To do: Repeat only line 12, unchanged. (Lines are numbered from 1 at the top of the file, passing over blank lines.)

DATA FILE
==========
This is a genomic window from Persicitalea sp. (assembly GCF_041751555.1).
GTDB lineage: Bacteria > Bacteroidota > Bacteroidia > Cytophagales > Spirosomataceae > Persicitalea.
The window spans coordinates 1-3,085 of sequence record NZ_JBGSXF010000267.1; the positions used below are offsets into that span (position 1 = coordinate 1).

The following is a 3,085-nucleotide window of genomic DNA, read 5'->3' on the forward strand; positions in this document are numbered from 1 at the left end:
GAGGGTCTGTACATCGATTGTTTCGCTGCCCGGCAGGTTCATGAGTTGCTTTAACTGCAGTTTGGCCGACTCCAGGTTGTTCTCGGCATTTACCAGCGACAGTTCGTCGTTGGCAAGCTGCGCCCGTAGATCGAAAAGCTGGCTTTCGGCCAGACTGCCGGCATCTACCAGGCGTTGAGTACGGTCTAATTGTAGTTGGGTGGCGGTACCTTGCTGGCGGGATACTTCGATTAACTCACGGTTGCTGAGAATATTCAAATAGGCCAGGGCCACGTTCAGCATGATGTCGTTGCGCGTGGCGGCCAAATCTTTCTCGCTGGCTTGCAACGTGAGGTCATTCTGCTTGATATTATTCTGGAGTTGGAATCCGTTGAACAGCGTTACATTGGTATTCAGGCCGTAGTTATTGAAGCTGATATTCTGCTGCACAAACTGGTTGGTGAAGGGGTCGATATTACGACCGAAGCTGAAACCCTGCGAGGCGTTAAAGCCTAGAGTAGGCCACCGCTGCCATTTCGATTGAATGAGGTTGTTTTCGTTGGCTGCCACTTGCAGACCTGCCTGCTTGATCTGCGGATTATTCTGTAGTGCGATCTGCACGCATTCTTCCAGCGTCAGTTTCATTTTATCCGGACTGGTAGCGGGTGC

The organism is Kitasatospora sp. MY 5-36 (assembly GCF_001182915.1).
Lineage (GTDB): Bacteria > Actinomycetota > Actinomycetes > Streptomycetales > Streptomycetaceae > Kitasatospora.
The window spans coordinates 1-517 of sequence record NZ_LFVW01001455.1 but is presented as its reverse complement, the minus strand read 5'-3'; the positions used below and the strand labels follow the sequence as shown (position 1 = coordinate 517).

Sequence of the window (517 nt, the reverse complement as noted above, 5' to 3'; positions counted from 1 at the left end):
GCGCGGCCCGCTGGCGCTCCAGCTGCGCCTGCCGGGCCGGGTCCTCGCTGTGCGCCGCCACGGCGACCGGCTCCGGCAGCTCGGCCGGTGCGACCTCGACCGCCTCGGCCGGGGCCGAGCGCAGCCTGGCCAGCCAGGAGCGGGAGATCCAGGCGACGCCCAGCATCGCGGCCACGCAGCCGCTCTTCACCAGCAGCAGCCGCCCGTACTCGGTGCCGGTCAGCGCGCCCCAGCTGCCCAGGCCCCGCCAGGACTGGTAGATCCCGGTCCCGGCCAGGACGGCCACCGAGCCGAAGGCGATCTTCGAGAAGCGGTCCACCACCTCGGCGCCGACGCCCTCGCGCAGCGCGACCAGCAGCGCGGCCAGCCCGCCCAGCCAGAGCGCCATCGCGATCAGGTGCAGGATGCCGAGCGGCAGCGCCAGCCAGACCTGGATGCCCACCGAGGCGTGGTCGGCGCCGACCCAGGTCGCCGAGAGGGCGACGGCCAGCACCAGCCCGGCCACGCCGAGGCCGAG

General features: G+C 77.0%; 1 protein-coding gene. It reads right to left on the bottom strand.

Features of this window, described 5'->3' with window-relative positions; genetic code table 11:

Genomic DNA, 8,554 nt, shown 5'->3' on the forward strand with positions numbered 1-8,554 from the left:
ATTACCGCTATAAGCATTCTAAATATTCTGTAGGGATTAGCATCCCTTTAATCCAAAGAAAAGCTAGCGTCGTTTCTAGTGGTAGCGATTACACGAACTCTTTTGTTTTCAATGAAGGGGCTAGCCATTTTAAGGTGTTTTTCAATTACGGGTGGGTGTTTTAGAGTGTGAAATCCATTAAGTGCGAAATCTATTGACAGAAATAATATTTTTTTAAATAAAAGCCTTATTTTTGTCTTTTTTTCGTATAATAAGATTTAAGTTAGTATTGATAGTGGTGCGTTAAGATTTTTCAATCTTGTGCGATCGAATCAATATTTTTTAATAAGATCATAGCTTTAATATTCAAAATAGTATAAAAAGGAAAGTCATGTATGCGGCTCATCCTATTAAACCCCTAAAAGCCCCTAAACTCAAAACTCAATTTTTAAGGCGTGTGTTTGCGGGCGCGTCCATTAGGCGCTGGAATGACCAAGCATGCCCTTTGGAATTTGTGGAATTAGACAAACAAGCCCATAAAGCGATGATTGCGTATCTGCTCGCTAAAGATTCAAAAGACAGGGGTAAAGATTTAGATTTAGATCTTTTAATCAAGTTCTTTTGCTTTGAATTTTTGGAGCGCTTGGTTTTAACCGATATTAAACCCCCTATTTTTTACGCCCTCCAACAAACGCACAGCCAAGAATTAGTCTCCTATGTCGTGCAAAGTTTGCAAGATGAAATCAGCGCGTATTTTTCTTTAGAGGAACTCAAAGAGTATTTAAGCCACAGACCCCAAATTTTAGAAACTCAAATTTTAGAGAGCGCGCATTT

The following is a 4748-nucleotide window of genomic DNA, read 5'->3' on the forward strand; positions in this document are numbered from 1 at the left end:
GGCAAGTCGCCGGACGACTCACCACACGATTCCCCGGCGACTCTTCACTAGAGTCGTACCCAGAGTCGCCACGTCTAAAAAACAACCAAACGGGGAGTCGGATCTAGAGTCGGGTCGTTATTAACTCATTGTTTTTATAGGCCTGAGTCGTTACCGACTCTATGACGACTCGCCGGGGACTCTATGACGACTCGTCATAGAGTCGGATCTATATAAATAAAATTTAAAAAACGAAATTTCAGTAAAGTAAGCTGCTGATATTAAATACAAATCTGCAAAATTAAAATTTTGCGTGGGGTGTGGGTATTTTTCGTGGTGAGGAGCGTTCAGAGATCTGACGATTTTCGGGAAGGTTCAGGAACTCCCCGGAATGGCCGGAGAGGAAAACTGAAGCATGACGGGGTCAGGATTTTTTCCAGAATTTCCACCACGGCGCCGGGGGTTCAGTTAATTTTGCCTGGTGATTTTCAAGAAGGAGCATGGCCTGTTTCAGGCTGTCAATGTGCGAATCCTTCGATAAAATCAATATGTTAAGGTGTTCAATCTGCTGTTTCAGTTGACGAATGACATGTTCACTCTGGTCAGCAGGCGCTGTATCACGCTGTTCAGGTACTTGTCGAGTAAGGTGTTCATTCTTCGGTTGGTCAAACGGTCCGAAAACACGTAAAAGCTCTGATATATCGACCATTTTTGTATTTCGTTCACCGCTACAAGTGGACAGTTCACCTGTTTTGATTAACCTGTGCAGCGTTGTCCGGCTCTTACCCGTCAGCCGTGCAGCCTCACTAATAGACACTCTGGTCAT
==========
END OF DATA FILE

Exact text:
Features of this window, described 5'->3' with window-relative positions; genetic code table 11: